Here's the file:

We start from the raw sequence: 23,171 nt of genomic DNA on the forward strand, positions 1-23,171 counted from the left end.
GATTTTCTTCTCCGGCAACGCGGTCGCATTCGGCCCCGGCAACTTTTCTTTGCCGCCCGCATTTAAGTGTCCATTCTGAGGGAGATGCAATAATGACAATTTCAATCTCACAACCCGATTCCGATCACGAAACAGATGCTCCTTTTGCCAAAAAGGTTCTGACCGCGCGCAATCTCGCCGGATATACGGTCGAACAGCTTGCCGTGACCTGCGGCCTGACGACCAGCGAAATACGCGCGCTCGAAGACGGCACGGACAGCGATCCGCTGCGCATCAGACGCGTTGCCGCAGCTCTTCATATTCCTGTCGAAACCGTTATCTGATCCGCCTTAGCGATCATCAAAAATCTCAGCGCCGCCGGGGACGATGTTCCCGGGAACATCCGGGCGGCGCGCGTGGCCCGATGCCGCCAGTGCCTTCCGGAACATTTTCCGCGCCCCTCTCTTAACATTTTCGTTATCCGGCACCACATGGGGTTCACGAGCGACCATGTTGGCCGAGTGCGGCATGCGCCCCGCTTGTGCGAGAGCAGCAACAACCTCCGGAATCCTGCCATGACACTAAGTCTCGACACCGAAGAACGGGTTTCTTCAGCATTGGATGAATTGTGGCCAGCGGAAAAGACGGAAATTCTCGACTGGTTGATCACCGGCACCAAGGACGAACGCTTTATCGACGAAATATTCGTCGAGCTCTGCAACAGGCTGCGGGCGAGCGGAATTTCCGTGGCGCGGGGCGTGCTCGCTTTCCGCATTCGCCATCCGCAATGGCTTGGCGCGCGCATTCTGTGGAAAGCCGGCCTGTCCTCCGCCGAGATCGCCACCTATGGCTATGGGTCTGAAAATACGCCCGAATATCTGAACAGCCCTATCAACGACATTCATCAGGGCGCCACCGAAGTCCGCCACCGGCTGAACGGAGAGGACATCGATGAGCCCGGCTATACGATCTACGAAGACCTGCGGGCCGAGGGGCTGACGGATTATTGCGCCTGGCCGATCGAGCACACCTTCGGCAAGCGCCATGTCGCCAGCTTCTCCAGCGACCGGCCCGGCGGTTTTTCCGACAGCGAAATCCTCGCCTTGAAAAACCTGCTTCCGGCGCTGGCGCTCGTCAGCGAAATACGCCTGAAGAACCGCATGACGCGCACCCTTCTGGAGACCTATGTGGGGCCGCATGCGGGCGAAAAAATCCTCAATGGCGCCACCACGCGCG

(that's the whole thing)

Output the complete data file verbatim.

We start from the raw sequence: 23,171 nt of genomic DNA on the forward strand, positions 1-23,171 counted from the left end.
GATTTTCTTCTCCGGCAACGCGGTCGCATTCGGCCCCGGCAACTTTTCTTTGCCGCCCGCATTTAAGTGTCCATTCTGAGGGAGATGCAATAATGACAATTTCAATCTCACAACCCGATTCCGATCACGAAACAGATGCTCCTTTTGCCAAAAAGGTTCTGACCGCGCGCAATCTCGCCGGATATACGGTCGAACAGCTTGCCGTGACCTGCGGCCTGACGACCAGCGAAATACGCGCGCTCGAAGACGGCACGGACAGCGATCCGCTGCGCATCAGACGCGTTGCCGCAGCTCTTCATATTCCTGTCGAAACCGTTATCTGATCCGCCTTAGCGATCATCAAAAATCTCAGCGCCGCCGGGGACGATGTTCCCGGGAACATCCGGGCGGCGCGCGTGGCCCGATGCCGCCAGTGCCTTCCGGAACATTTTCCGCGCCCCTCTCTTAACATTTTCGTTATCCGGCACCACATGGGGTTCACGAGCGACCATGTTGGCCGAGTGCGGCATGCGCCCCGCTTGTGCGAGAGCAGCAACAACCTCCGGAATCCTGCCATGACACTAAGTCTCGACACCGAAGAACGGGTTTCTTCAGCATTGGATGAATTGTGGCCAGCGGAAAAGACGGAAATTCTCGACTGGTTGATCACCGGCACCAAGGACGAACGCTTTATCGACGAAATATTCGTCGAGCTCTGCAACAGGCTGCGGGCGAGCGGAATTTCCGTGGCGCGGGGCGTGCTCGCTTTCCGCATTCGCCATCCGCAATGGCTTGGCGCGCGCATTCTGTGGAAAGCCGGCCTGTCCTCCGCCGAGATCGCCACCTATGGCTATGGGTCTGAAAATACGCCCGAATATCTGAACAGCCCTATCAACGACATTCATCAGGGCGCCACCGAAGTCCGCCACCGGCTGAACGGAGAGGACATCGATGAGCCCGGCTATACGATCTACGAAGACCTGCGGGCCGAGGGGCTGACGGATTATTGCGCCTGGCCGATCGAGCACACCTTCGGCAAGCGCCATGTCGCCAGCTTCTCCAGCGACCGGCCCGGCGGTTTTTCCGACAGCGAAATCCTCGCCTTGAAAAACCTGCTTCCGGCGCTGGCGCTCGTCAGCGAAATACGCCTGAAGAACCGCATGACGCGCACCCTTCTGGAGACCTATGTGGGGCCGCATGCGGGCGAAAAAATCCTCAATGGCGCCACCACGCGCG